Mary, one of seven siblings, grew up in rural Zambia. When both of her parents tragically passed away in quick succession, Mary and her younger brothers and sisters moved in with their eldest sibling. Together, they moved to an impoverished fishing community. With so many young children to look after, Mary’s eldest sibling struggled to provide enough food and clothes for everyone, and life was very difficult.
It was during this time of acute poverty that their family was approached by a man seeking to marry Mary. With the desperate situation that they were in, and recognizing that there were few opportunities for the situation to improve, Mary’s remaining family members encouraged her to accept, explaining that if she were to marry this man, his income could be used to help support her and her younger siblings, giving everyone a chance at a better life. If Mary were to refuse, she would have been forced to leave home, as her family members were unable to take care of her. With nowhere else to go and no way to support herself, she accepted. She was fourteen years old.
I didn’t want to get married, I was very young, I wanted to wait until I was of age. The reason I accepted to get married was because my elder sibling could not manage to look after the 7 of us. I hoped life would improve, and I would help to take care of my young siblings.
Tragically, Mary’s husband did not take care of her as she and her family had hoped. With no source of income, they struggled to buy food, clothes or groceries for themselves, let alone support Mary’s younger siblings. Mary’s husband rarely worked, and she spent her days sweeping, cooking, and cleaning dishes. After living in this daily struggle for survival for some time, Mary became pregnant. When she was five months along, her husband left suddenly, never to be seen again. Terrified, alone and preparing to raise a child when she was still a child herself, Mary didn’t know how she was going to manage. She didn’t know anything about pregnancy or childbirth, all she knew was that she felt far too young to be having a baby.
I felt bad because I was not yet at the age of becoming a mother. It’s just circumstances of this world that I have a child.
When the time came, her sister helped her to deliver a healthy baby. In need of lotion and powder for the baby, and clothes and food for herself, Mary quickly became reliant on other people to bring her the things she so desperately needed and to help her learn how to look after her child. Despite their difficult starts in life, Mary has high hopes that she and her son are moving towards a brighter future.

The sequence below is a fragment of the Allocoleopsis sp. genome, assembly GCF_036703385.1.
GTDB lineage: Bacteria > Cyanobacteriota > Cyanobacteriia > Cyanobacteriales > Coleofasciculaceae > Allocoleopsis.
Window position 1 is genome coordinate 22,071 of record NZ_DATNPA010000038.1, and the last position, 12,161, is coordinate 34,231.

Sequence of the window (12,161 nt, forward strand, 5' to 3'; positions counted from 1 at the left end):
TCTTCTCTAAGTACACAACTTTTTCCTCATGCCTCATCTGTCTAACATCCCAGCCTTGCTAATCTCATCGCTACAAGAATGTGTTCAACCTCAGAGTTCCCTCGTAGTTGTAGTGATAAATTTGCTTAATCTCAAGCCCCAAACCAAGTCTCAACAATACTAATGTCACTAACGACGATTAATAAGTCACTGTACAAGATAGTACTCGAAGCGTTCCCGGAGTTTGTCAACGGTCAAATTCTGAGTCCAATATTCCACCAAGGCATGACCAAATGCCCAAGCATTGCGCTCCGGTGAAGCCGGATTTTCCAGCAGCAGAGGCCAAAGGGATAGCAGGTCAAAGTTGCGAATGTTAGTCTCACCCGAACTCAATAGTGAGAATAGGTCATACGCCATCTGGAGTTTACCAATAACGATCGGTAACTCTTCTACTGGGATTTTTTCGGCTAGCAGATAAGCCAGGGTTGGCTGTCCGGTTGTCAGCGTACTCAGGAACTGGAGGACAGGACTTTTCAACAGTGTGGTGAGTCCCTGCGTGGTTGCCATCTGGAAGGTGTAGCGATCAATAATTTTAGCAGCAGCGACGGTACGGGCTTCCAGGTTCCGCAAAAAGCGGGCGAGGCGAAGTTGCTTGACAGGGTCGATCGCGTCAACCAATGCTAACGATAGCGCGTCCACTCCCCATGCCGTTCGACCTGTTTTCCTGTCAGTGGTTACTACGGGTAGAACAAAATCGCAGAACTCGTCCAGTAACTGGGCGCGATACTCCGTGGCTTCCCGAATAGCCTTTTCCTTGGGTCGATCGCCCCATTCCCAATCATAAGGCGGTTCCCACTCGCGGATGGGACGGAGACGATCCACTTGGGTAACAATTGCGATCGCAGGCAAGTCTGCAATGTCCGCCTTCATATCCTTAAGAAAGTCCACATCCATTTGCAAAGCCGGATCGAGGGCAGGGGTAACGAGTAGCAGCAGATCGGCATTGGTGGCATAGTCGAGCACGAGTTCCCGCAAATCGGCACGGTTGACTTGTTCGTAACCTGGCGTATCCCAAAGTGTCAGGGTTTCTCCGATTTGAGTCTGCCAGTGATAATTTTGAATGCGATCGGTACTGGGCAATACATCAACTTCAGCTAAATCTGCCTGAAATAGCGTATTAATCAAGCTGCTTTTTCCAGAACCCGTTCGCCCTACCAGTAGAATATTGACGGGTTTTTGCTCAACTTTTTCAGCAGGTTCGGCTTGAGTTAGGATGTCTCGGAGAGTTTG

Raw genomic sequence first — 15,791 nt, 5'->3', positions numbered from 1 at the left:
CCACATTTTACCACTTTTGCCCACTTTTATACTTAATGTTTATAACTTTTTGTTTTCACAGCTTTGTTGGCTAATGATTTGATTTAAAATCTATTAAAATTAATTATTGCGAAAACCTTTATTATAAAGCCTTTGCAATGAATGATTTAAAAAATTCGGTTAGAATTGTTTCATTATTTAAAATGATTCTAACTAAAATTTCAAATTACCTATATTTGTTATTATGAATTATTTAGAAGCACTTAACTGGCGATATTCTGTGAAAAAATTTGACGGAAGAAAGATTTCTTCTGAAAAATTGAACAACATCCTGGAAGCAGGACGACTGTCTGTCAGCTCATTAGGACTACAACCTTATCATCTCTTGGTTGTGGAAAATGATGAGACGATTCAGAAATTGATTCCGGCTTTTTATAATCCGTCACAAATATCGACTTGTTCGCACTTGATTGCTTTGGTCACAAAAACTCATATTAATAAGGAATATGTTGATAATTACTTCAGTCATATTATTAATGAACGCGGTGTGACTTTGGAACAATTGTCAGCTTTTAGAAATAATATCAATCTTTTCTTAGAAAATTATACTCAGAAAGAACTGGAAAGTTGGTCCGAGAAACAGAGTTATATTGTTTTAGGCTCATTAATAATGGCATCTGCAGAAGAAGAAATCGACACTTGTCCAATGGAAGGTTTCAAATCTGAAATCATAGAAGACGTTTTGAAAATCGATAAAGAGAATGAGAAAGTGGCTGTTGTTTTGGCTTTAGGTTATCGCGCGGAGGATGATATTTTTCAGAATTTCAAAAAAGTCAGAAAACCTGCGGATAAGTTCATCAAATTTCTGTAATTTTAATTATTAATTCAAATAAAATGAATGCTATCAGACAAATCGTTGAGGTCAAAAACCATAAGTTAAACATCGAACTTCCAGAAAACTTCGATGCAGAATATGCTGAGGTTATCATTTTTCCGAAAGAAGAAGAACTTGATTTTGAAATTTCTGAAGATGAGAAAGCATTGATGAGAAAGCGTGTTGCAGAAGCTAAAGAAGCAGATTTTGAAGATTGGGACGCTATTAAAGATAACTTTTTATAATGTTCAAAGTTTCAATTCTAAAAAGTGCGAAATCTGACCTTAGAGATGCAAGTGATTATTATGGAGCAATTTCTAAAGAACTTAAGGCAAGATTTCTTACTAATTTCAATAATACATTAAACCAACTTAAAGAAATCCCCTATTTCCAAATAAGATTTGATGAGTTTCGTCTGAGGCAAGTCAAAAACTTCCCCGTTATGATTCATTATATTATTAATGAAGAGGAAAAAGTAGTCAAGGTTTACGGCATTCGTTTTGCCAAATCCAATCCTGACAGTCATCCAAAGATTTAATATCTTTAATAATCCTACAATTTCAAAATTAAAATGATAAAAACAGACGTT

With support from CAMFED, Mary will undergo training and be taken under the wing of her local CAMFED Association (CAMA) chapter, to get the skills and psychosocial support she needs to start a business. CAMFED is training association members as CAMFED Learner Guides, who bring their lived experience of poverty and the barriers to girls’ education into schools and communities, providing their expertise, and supporting girls with sexual reproductive health and life skills training, ensuring that they are protected, and can thrive.
With the money she hopes to earn, Mary is looking forward to achieving financial independence, and being able to give her child everything he needs in life. Mary knows that if she had been able to stay in school, her life would have turned out differently, so she is determined to be able to support her son through school when he comes of age: “I have a lot of plans for my child. I want him to get an education.” Mary hopes that he might want to become a teacher one day.
When Mary grows up, she sees herself as a successful businesswoman and community philanthropist, helping other girls like her to stay in school and out of child marriage, inspired by her mother’s zeal for education, “If my mother was still alive, I would have been in school. She used to tell me to take care of kids who were in school and that next year I will also start school.”
*Mary’s name has been changed to protect her identity